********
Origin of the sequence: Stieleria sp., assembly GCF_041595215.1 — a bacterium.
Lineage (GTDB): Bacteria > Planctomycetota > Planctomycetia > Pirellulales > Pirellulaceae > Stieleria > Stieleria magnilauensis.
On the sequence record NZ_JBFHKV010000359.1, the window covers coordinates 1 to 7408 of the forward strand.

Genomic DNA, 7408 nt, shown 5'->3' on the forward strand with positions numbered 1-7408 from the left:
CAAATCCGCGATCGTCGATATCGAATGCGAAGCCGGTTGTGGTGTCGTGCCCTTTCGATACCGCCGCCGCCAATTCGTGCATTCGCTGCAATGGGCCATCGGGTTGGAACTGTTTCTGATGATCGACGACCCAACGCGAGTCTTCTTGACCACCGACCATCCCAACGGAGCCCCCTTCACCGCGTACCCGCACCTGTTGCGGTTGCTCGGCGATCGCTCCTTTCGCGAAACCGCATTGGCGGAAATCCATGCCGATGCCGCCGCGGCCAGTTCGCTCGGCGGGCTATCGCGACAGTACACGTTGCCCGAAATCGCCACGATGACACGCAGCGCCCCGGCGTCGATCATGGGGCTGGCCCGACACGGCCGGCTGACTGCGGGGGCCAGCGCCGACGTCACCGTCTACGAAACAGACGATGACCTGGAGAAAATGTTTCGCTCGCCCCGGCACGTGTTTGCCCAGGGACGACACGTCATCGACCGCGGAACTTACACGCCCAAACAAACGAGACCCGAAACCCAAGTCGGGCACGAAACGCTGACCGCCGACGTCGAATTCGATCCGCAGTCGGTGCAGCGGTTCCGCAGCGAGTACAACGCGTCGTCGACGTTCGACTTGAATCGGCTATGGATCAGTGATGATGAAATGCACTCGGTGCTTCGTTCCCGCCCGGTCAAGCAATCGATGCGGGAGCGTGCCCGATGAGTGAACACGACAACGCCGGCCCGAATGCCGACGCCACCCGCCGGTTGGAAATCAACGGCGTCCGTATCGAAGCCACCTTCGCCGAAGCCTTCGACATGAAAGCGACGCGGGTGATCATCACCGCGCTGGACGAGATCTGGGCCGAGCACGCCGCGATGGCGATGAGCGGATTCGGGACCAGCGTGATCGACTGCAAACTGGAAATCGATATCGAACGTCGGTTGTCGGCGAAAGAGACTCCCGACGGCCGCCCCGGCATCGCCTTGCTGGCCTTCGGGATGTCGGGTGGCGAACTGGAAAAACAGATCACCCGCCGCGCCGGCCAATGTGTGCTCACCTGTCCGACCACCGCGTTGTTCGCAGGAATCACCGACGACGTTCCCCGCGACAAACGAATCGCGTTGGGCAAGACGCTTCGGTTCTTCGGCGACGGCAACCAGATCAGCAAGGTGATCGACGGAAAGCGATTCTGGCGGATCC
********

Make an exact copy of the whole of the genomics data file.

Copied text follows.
Origin of the sequence: Stieleria sp., assembly GCF_041595215.1 — a bacterium.
Lineage (GTDB): Bacteria > Planctomycetota > Planctomycetia > Pirellulales > Pirellulaceae > Stieleria > Stieleria magnilauensis.
On the sequence record NZ_JBFHKV010000359.1, the window covers coordinates 1 to 7408 of the forward strand.

Genomic DNA, 7408 nt, shown 5'->3' on the forward strand with positions numbered 1-7408 from the left:
CAAATCCGCGATCGTCGATATCGAATGCGAAGCCGGTTGTGGTGTCGTGCCCTTTCGATACCGCCGCCGCCAATTCGTGCATTCGCTGCAATGGGCCATCGGGTTGGAACTGTTTCTGATGATCGACGACCCAACGCGAGTCTTCTTGACCACCGACCATCCCAACGGAGCCCCCTTCACCGCGTACCCGCACCTGTTGCGGTTGCTCGGCGATCGCTCCTTTCGCGAAACCGCATTGGCGGAAATCCATGCCGATGCCGCCGCGGCCAGTTCGCTCGGCGGGCTATCGCGACAGTACACGTTGCCCGAAATCGCCACGATGACACGCAGCGCCCCGGCGTCGATCATGGGGCTGGCCCGACACGGCCGGCTGACTGCGGGGGCCAGCGCCGACGTCACCGTCTACGAAACAGACGATGACCTGGAGAAAATGTTTCGCTCGCCCCGGCACGTGTTTGCCCAGGGACGACACGTCATCGACCGCGGAACTTACACGCCCAAACAAACGAGACCCGAAACCCAAGTCGGGCACGAAACGCTGACCGCCGACGTCGAATTCGATCCGCAGTCGGTGCAGCGGTTCCGCAGCGAGTACAACGCGTCGTCGACGTTCGACTTGAATCGGCTATGGATCAGTGATGATGAAATGCACTCGGTGCTTCGTTCCCGCCCGGTCAAGCAATCGATGCGGGAGCGTGCCCGATGAGTGAACACGACAACGCCGGCCCGAATGCCGACGCCACCCGCCGGTTGGAAATCAACGGCGTCCGTATCGAAGCCACCTTCGCCGAAGCCTTCGACATGAAAGCGACGCGGGTGATCATCACCGCGCTGGACGAGATCTGGGCCGAGCACGCCGCGATGGCGATGAGCGGATTCGGGACCAGCGTGATCGACTGCAAACTGGAAATCGATATCGAACGTCGGTTGTCGGCGAAAGAGACTCCCGACGGCCGCCCCGGCATCGCCTTGCTGGCCTTCGGGATGTCGGGTGGCGAACTGGAAAAACAGATCACCCGCCGCGCCGGCCAATGTGTGCTCACCTGTCCGACCACCGCGTTGTTCGCAGGAATCACCGACGACGTTCCCCGCGACAAACGAATCGCGTTGGGCAAGACGCTTCGGTTCTTCGGCGACGGCAACCAGATCAGCAAGGTGATCGACGGAAAGCGATTCTGGCGGATCC